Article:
When we are in the midst of these moments, it is not always that clear just what is happening – though awarded an Eagle Scout today, an accomplishment to be sure, this moment does not in and of itself mark the “true onset” of adulthood, nor does turning 18, nor does participation in the rite of Confirmation – make one immediately an adult. Rather, these beginnings and endings are transcendent; they are markers along the way within a process of development, a process of growing into adulthood.
Our call as a community is to journey together throughout these moments – to give strength, support and kindness to our loved ones who are dying and who have died, and to our newest community members whose arrival and presence we anxiously await.
Our call as a Christian community is to see and hear and respond to the needs of those around us. To remember that Jesus’ life and ministry was spent bringing hope and healing to the lowest of the low – even in his death he was in the company of criminals. And his words to the man who called out to him, seeking sanctuary, seeking a place in God’s eternal kingdom were to grant such glory as the promise of paradise.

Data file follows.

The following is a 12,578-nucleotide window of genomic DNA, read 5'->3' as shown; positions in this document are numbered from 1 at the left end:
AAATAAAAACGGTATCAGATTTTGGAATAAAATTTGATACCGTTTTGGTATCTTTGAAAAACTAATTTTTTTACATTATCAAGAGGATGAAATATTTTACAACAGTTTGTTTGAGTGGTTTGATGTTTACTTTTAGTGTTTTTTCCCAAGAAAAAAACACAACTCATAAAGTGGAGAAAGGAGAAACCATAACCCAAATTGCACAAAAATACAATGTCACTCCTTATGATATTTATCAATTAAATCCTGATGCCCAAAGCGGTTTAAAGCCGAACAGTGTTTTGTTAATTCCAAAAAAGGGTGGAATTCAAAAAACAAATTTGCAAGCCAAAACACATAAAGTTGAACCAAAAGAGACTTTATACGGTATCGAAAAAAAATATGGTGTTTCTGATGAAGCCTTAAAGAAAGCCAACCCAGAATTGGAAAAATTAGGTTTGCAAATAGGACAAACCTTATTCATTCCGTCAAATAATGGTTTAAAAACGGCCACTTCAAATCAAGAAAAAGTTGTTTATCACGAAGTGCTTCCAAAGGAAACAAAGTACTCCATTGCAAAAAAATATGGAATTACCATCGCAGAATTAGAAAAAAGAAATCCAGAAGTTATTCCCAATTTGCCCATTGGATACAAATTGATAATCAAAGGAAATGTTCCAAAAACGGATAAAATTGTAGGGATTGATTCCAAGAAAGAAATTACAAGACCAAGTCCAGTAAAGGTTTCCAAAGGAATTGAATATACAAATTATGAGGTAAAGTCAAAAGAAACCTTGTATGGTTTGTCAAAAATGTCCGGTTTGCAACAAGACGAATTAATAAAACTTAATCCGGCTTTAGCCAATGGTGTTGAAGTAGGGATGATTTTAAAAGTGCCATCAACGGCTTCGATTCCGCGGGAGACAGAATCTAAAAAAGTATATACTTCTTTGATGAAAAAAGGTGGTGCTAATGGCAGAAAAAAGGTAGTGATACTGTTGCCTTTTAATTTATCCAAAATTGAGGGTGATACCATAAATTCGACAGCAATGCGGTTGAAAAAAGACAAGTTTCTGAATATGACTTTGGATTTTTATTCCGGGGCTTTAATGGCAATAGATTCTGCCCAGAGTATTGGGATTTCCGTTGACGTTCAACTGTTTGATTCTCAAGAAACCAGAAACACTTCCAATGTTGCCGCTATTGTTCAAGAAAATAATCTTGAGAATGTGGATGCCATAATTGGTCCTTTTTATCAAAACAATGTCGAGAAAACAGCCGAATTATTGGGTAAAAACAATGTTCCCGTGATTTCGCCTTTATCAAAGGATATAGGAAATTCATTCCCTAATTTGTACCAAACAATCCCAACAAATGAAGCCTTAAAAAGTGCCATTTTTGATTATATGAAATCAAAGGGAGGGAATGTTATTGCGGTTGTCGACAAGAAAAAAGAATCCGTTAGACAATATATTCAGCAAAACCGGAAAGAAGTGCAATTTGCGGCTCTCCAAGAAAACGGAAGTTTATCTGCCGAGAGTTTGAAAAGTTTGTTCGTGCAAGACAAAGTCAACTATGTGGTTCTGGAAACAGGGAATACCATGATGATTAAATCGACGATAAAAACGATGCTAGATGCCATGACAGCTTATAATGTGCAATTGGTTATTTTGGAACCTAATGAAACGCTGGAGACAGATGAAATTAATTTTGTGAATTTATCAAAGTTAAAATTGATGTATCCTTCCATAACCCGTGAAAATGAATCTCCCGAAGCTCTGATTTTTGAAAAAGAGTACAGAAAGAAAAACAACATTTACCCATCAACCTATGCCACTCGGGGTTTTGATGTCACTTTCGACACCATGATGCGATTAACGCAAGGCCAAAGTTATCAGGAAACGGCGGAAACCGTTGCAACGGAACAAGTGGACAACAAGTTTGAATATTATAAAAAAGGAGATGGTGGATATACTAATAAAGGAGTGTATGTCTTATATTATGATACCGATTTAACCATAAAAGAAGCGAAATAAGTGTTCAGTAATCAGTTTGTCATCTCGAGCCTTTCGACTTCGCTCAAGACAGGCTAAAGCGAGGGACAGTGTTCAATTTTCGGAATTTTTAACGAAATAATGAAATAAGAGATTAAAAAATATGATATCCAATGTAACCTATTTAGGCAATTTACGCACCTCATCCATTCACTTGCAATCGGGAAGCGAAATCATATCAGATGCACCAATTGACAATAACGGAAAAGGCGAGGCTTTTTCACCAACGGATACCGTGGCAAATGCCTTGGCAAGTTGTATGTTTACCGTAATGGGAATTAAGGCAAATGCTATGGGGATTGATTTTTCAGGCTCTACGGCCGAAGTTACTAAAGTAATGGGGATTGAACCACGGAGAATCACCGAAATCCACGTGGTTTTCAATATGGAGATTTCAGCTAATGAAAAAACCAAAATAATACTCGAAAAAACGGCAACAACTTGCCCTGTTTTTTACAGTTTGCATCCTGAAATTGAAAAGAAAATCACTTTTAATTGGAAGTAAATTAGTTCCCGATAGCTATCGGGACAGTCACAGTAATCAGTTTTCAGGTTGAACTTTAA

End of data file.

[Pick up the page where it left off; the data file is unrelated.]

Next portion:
And finally, our call as a community, bound together by that mystery that we share in, the life, death, and resurrection of Christ Jesus, Emmanuel, God with us, it is to witness the transcendence of our own experiences and those beginnings and endings that happen each day, so that we might capture a glimpse of the eternal power of the Alpha and the Omega, the Beginning and the End that is the love of Christ stretched out beyond time, enfolding us, inviting us and enveloping us in life together as a community.
I invite you to spend this week – in the final days of the season after Pentecost, to look through the ending, and as we enter a new season of Advent, to look through the beginning, to discover where you see Christ, to discover where you see the cross, and to know that offering the prayer, Jesus, remember me when you come into your kingdom, so that when your time of ending comes you will know it to be yet another beginning as you receive the promise that today you will see paradise. Amen.
Delivered by The Rev. Mary Catherine Enockson
The Episcopal Church of Our Saviour, Rock Hill, SC